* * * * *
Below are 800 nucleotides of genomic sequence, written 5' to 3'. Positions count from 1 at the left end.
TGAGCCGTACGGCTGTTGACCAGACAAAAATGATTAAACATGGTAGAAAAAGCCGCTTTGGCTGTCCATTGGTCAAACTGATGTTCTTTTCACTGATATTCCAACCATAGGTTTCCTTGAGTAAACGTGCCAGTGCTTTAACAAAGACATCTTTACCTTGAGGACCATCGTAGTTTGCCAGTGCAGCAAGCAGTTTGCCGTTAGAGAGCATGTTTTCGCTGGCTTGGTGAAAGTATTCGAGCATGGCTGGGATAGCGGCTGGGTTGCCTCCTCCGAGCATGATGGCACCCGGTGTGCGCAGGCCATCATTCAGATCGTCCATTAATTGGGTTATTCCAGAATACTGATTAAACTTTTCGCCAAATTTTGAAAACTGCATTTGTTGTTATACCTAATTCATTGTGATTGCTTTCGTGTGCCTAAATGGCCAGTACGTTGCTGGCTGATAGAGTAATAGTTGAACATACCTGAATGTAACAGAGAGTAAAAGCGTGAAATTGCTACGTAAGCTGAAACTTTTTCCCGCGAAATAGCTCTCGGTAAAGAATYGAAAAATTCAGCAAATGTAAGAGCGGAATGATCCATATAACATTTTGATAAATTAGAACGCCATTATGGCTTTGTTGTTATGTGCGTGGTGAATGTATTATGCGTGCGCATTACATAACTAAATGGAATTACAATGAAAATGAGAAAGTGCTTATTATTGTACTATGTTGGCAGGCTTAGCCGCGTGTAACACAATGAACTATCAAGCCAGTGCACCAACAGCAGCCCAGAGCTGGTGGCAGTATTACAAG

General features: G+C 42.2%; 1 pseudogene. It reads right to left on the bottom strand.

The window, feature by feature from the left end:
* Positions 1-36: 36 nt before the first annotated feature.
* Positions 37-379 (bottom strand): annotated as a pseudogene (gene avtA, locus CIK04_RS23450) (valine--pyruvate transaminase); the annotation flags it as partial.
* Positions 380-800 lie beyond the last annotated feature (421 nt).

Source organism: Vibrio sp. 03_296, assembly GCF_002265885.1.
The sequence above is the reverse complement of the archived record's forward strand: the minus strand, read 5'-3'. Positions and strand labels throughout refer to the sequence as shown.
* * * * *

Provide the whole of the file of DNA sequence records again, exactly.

Below are 800 nucleotides of genomic sequence, written 5' to 3'. Positions count from 1 at the left end.
TGAGCCGTACGGCTGTTGACCAGACAAAAATGATTAAACATGGTAGAAAAAGCCGCTTTGGCTGTCCATTGGTCAAACTGATGTTCTTTTCACTGATATTCCAACCATAGGTTTCCTTGAGTAAACGTGCCAGTGCTTTAACAAAGACATCTTTACCTTGAGGACCATCGTAGTTTGCCAGTGCAGCAAGCAGTTTGCCGTTAGAGAGCATGTTTTCGCTGGCTTGGTGAAAGTATTCGAGCATGGCTGGGATAGCGGCTGGGTTGCCTCCTCCGAGCATGATGGCACCCGGTGTGCGCAGGCCATCATTCAGATCGTCCATTAATTGGGTTATTCCAGAATACTGATTAAACTTTTCGCCAAATTTTGAAAACTGCATTTGTTGTTATACCTAATTCATTGTGATTGCTTTCGTGTGCCTAAATGGCCAGTACGTTGCTGGCTGATAGAGTAATAGTTGAACATACCTGAATGTAACAGAGAGTAAAAGCGTGAAATTGCTACGTAAGCTGAAACTTTTTCCCGCGAAATAGCTCTCGGTAAAGAATYGAAAAATTCAGCAAATGTAAGAGCGGAATGATCCATATAACATTTTGATAAATTAGAACGCCATTATGGCTTTGTTGTTATGTGCGTGGTGAATGTATTATGCGTGCGCATTACATAACTAAATGGAATTACAATGAAAATGAGAAAGTGCTTATTATTGTACTATGTTGGCAGGCTTAGCCGCGTGTAACACAATGAACTATCAAGCCAGTGCACCAACAGCAGCCCAGAGCTGGTGGCAGTATTACAAG

General features: G+C 42.2%; 1 pseudogene. It reads right to left on the bottom strand.

The window, feature by feature from the left end:
* Positions 1-36: 36 nt before the first annotated feature.
* Positions 37-379 (bottom strand): annotated as a pseudogene (gene avtA, locus CIK04_RS23450) (valine--pyruvate transaminase); the annotation flags it as partial.
* Positions 380-800 lie beyond the last annotated feature (421 nt).

Source organism: Vibrio sp. 03_296, assembly GCF_002265885.1.
The sequence above is the reverse complement of the archived record's forward strand: the minus strand, read 5'-3'. Positions and strand labels throughout refer to the sequence as shown.